Federal Reserve raises interest rates, GCC countries react
The Fed raised its Federal Funds Rate by 25 basis points on 14 May 2017, resulting in several central banks' across the GCC either raising, or maintaining their rates.
The Central Bank of UAE (CBUAE), raising interest rates applied to the issuance of its Certificates of Deposits, in line with the increase in interest rates on USD, it also increased the Repo Rate applicable to borrowing short term liquidity from CBUAE against Certificates of Deposits by 25 basis points to 1.5 per cent.
The Saudi Arabian Monetary Agency (SAMA) decided to raise the reverse repo rate from 100 basis points to 125 basis points with immediate effect. The repo rate remains unchanged at 200 basis points, while the Central Bank of Kuwait (CBK) decided to keep the discount rate at its current value 2.75 per cent, a fixed rate since 16 March 2017.
CBK announced that its board had made this decision to ensuring the competitiveness and attractiveness of the Kuwaiti Dinar as a store of domestic savings. According to Dr. Mohammad Yousef Al Hashel, Governor of the Central Bank of Kuwait, these savings constitute a major source of funding provided by the local banking and financial units to the various sectors of the national economy and thus maintain a supporting environment for sustainable economic growth and development.
The decision is also based on CBK’s continuous monitoring of the domestic market, taking into consideration movements in interest rates on major international currencies. The CBK Governor said that in light of the reduced oil price, somewhat limited local growth, and continued interest rate increases has meant that CBK is keen to formulate and implement its monetary policy orientations and choose appropriate tools and procedures to support further sustainable economic growth.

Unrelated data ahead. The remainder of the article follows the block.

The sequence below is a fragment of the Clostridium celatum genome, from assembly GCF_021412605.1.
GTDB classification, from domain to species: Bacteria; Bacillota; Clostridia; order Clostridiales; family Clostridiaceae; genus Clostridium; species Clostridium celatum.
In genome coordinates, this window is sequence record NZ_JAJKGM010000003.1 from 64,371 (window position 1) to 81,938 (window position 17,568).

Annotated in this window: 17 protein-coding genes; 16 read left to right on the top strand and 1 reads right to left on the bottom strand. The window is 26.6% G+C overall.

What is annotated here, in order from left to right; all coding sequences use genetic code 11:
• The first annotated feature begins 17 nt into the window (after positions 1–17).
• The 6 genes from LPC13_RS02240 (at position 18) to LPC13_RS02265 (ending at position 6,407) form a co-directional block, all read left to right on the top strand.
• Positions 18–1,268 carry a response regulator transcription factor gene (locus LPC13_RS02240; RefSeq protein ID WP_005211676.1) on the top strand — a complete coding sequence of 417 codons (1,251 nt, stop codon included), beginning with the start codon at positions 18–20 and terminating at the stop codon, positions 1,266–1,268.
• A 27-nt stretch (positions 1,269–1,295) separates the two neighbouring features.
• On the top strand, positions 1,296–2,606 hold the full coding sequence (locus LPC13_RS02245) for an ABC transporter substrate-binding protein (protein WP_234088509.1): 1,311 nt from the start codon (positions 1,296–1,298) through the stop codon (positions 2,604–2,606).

The Fed raised the US interest rate on the back of a strengthening labour market, and a moderate raise in economic activity so far in 2017. According to the Fed, US job gains have moderated but have been solid, on average, since the beginning of 2017, and the unemployment rate has declined.
“[US] Household spending has picked up in recent months, and business fixed investment has continued to expand. On a 12-month basis, inflation has declined and, like the measure excluding food and energy prices, is running somewhat below two per cent. Market-based measures of inflation compensation remain low; survey-based measures of longer-term inflation expectations are little changed, on balance,” read the statement.
According to the Fed, it continues to expect that, with gradual adjustments in the stance of monetary policy, US economic activity will expand at a moderate pace, and labour market conditions will strengthen somewhat further. Inflation on a 12-month basis is expected to remain somewhat below two per cent in the near term but to stabilise around the Committee's two per cent objective over the medium term. Near term risks to the US economic outlook appear roughly balanced, but the Committee is monitoring inflation developments closely.
The Fed raised the target range for the federal funds rate to one to 1-1/4 per cent. The stance of monetary policy remains accommodative, thereby supporting some further strengthening in labour market conditions and a sustained return to two per cent inflation.
In determining the timing and size of future adjustments to the target range for the federal funds rate, the Committee will assess realised and expected economic conditions relative to its objectives of maximum employment and two per cent inflation.
The Fed Committee expects that economic conditions will evolve in a manner that will warrant gradual increases in the federal funds rate; the federal funds rate is likely to remain, for some time, below levels that are expected to prevail in the longer run. However, the actual path of the federal funds rate will depend on the economic outlook as informed by incoming data.
The Committee is maintaining its existing policy of reinvesting principal payments from its holdings of agency debt and agency mortgage-backed securities in agency mortgage-backed securities and of rolling over maturing Treasury securities at auction. The Committee currently expects to begin implementing a balance sheet normalisation programme this year, provided that the economy evolves broadly as anticipated.